This month, Diane speaks to a close friend about what it is like living with migraine disease, from understanding triggers to what helps and what doesn't.
Living with Migraine Is Hard.
“Oh, it’s only a headache”, “Stop whining you’ll be okay”, “Stop being so glum”, “Snap out of it”; these are just some of the sentiments people with migraines deal with every time they express having an attack. It’s hard lenough iving with migraine and even harder to live with people’s lack of understanding towards their seriousness. It is so frustrating to explain migraines, especially to those who have never had a migraine attack.
Migraine is a severe, painful headache that can be triggered by many factors such as light, stress, loud noises and lack of sleep. This can sometimes be followed up by tingling in the arms and legs, nausea and vomiting. Migraine can cause severe pain or a pulsating feeling, usually only on one side of the head. The exact reason for migraine disease is not well known but is thought to be due to abnormal activities in the brain caused by a temporary change in nerve signals and blood flow.
I decided to ask someone suffering from migraines some questions so I could more vividly show how it affects lives other than my own. Her name is Barbara, she is from Alexandria, Virginia, and she has been living with migraine for many years.
Diane: Did it ever happen that you couldn’t be present for important moments for your family, colleagues, and friends because of migraine?
Barbara: People who do not suffer from migraine can hardly understand the real impact. I have struggled with them for several years and there have been so many times that I had to cancel plans because I just couldn’t move. I try to make plans around times when I know a migraine is more likely, though they’re not always predictable.
Diane: When my migraines happen, I just can’t do anything at all, or even think about doing anything. Having photophobia or other sensory sensitivity can make people just want to lie at home in a dark, quiet room and pray for the pain to go away. What do you do when that happens?
Barbara: I avoid people, including work, at the time of the attack, because I have trouble communicating and focusing. I also don’t want to be seen as a grouch or mood-killer.
Yes, it gives you a bad feeling knowing that you have miss many happy moments, especially when you need to cancel the plans at the last minute. You feel like you’ve let people down again, even though it’s not your fault. But because of the unbearable pain, lack of concentration, sensory sensitivity…all in all, you’re unable to work and be productive.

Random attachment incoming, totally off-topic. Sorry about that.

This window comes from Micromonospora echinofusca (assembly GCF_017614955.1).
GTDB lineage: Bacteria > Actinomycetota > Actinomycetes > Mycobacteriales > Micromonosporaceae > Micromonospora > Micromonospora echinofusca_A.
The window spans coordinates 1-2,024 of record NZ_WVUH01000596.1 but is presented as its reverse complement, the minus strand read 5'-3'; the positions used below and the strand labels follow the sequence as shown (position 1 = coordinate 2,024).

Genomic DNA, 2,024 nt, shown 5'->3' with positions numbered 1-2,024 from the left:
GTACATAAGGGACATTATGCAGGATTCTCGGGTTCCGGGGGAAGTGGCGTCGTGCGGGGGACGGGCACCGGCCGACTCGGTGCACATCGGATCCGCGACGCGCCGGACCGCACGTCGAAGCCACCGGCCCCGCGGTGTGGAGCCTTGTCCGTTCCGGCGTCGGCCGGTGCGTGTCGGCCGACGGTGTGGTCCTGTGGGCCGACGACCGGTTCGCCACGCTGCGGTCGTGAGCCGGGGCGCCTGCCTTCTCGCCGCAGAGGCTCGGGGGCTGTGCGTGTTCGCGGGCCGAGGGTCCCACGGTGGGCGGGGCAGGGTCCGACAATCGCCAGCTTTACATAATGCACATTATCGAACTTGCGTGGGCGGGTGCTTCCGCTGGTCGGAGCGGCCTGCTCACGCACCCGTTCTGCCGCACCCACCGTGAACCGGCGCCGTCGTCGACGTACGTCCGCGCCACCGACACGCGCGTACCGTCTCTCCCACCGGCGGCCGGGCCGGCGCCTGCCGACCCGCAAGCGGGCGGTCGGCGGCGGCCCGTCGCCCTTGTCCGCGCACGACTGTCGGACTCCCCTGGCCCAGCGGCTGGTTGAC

Diane: How do you handle these situations at work, especially with your boss, or superiors?
Barbara: Today, it’s hard enough just to be productive. Emails, texts, calls, appointments all make productivity a challenge for everyone. Those living with migraine have to worry about the multiple migraine triggers found in most work environments. Unfortunately, being on high alert creates stress, which itself is a trigger.
I work as a designer and production manager, so I’m often sitting in front of a computer. The blue light from electronic screens is an enormous trigger for headaches generally, so you can imagine how bad it could trigger a migraine. Luckily, my boss and my colleagues are very understanding. I am so thankful for that.
You can’t change the nervous system you inherited, but you can do some things to reduce the risk of migraine activation. I keep a diary. That helps me identify which foods or circumstances are causing my attacks.
Every case is different, but my triggers are:
It’s not easy to establish what causes migraines, because it’s usually a combination of several factors. There are times I can eat chocolate and times I can’t.
There are several ways to treat migraine. Sleep is one of the best remedies for me. Some of the over the counter analgesics reduce my pain a little bit. Others help me fall asleep easier.
However, triptans (a class of medicines for headache/migraine) made life much easier for many of us who are living with migraine. I couldn’t function normally without these drugs. Although I’ve heard some patients say that triptans are a ‘miracle cure’, that’s not my experience. Each medicine has its pros and cons and won’t necessarily work the same for different people. Triptans are also very expensive. Though treatments are available, the migraine community needs more affordable access.
I hope that one day, those of us living with migraine in their life can exist as free from pain as everyone else.
Diane Talbert is a blogger, patient advocate and speaker for psoriasis and psoriatic arthritis. She has been an advocate for this disease for over a decade now. Diane has run support groups in the Maryland, DC and Virginia area, is a volunteer for several organizations and vows to help find a cure for psoriasis and psoriatic arthritis and stop the stigma associated with it. She loves being a wife, mother and grandmother.
Patients Rising is working with a coalition to better understand the needs of migraine patients.
YOU CAN HELP. Email me, Jim, at firstname.lastname@example.org about the obstacles that keep popping up between you and getting the care you need.
For inspiration, here are a few other articles we’ve published on migraine:
Getting Access to the Migraine Care You Need by neurologist, Dr. Huma Sheikh
How Step Therapy Results in Untreated Migraine by migraine advocate, Eileen Brewer
Women With Migraine: Addressing Discrimination in the Workplace by the editorial staff